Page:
Julie said... I used to work for Siebe which owned Merryweather in later years. I have a booklet of the history of the company which may interest you.
The list of meetings and events takes a considerable amount of time to compile. Unfortunately there has not been the time this issue! Apologies!
Sponsor a tile at Crossness
One of the Crossness Engine Trust's objectives is to return the Beam Engine House to its original 1865 condition. To this end, they have been actively looking at the possibility of replacing an area of missing floor tiles in front of the north facing windows on the Beam floor. They feel that this colourful display of Victorian tiling would add to visitors’ enjoyment of the Engine House. It is laid with tiles of varying shape and colour (red, black and harvest blue) to form a geometric pattern. They have located a company at Burslam, Stoke on Trent, which still makes an exact match of the original tiles, in both size and colour.
The Trust is seeking help from those who would like to contribute to this restoration project. This will take the form of sponsorship and you can sponsor as few or as many tiles as you wish, up to a maximum of the 900 required, at a cost of £1 per tile.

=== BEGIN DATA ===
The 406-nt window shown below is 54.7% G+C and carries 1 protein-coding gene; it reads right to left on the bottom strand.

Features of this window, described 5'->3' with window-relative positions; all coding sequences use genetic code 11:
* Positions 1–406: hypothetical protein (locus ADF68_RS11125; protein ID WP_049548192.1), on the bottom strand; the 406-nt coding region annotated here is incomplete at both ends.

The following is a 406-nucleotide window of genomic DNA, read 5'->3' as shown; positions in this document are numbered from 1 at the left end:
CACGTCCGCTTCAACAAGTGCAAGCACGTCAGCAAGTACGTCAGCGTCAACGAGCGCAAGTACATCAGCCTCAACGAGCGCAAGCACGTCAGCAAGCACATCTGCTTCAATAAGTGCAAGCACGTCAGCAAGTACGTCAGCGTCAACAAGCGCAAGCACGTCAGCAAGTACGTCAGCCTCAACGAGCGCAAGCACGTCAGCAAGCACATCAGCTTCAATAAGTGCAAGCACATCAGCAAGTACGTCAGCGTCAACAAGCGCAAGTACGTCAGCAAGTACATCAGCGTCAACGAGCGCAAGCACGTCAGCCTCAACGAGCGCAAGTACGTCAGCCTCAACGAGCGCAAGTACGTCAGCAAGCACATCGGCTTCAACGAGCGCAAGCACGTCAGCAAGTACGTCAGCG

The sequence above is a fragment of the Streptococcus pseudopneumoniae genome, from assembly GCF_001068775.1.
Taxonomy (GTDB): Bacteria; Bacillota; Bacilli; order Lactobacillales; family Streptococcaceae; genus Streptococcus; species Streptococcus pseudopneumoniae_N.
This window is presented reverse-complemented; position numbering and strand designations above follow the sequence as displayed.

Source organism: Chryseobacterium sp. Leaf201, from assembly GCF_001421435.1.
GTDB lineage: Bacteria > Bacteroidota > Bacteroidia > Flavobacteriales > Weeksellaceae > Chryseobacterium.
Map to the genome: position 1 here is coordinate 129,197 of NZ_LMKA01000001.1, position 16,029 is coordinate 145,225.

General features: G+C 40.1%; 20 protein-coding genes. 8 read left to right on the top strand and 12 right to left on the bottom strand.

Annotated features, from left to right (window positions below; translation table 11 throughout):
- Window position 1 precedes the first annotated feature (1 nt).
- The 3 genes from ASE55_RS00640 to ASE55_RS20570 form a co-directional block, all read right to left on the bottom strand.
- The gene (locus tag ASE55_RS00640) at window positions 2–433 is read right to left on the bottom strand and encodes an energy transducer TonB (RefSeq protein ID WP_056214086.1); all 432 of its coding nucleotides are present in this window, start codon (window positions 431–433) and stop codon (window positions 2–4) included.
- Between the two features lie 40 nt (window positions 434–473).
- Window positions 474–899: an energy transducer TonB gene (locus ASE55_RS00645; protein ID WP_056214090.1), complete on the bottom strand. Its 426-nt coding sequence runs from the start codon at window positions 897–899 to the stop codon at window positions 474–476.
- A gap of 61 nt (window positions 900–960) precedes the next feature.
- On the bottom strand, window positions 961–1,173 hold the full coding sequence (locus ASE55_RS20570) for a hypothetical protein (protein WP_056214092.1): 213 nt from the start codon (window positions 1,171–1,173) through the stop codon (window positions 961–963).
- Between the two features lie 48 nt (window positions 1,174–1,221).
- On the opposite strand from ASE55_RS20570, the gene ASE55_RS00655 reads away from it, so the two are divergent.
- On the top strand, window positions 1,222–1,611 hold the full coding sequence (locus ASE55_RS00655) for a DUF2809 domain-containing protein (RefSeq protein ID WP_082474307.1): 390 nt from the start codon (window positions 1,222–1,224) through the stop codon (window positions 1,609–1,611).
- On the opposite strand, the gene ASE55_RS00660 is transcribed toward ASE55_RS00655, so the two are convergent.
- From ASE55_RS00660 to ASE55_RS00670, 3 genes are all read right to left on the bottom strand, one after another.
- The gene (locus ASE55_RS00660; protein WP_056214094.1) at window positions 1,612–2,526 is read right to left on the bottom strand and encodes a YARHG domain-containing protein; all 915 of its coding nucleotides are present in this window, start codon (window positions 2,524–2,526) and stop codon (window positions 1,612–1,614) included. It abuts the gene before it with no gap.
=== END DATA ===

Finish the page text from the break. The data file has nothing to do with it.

If you are interested, please make your cheque payable to:
Crossness Engines Trust, The Old Works, Thames Water S.T.W. , Belevedere Road, Abbey Wood, SE2 9AQ
The Society's officers are currently as follows:
Past Emeritus President - Jack Vaughan
Chair - Sue Bullevant
Vice-Chair and Committee - Ray Fordham - Andrew Bullevant, Alan Parfrey, David Riddle
Secretary - Mary Mills
Treasurer - Steve Daly
Auditor - Juliet Cairns
Members are reminded that subscription renewals fell due in October 2006. Subscriptions remain at £10 and should be sent to:
Steve Daly, 5 Pankhurst House, Garrison Close, Shooters Hill, SE18 4JE
This newsletter was produced for Greenwich Industrial History
Chair, Sue Bullevant, 11 Riverview Heights, Shooters Hill, SE18. Views expressed in it are those of the authors and not of the Society.
ANY NEWSLETTER IS ONLY AS GOOD AS ITS CONTENTS. IF YOU HAVE ANYTHING TO TO CONTRIBUTE - ARTICLES, REPORTS, LETTERS -
Contributions are always welcome. If possible, please send, on disk to Mary Mills (address below).
Mary Mills now has a limited stock of Greenwich and Woolwich at Work available at £8 each plus £2 postage. 24 Humber Road, London, SE3 7LT, 020 8858 9482
Meetings as advertised at the head of this newsletter will be held
The Old Bakehouse, (at back of the) Age Exchange Reminiscence Centre, 11 Blackheath Village, London, SE23 9LA
Do not go to the Reminiscence Centre itself - The Old Bakehouse is at the back, in Bennett Park. Walk into Bennett Park and turn left into a yard. The Old Bakehouse is the building on your right. The entrance is straight ahead. Members and visitors are strongly advised not to park at the Old Bakehouse.
And. . . . . . DON'T FORGET TO ASK US FOR A MEMBERSHIP FORM
David Riddle, Goldsmiths University of London
Logo and page end design are by Peter Kent – with thanks
Space courtesy of Goldsmiths University of London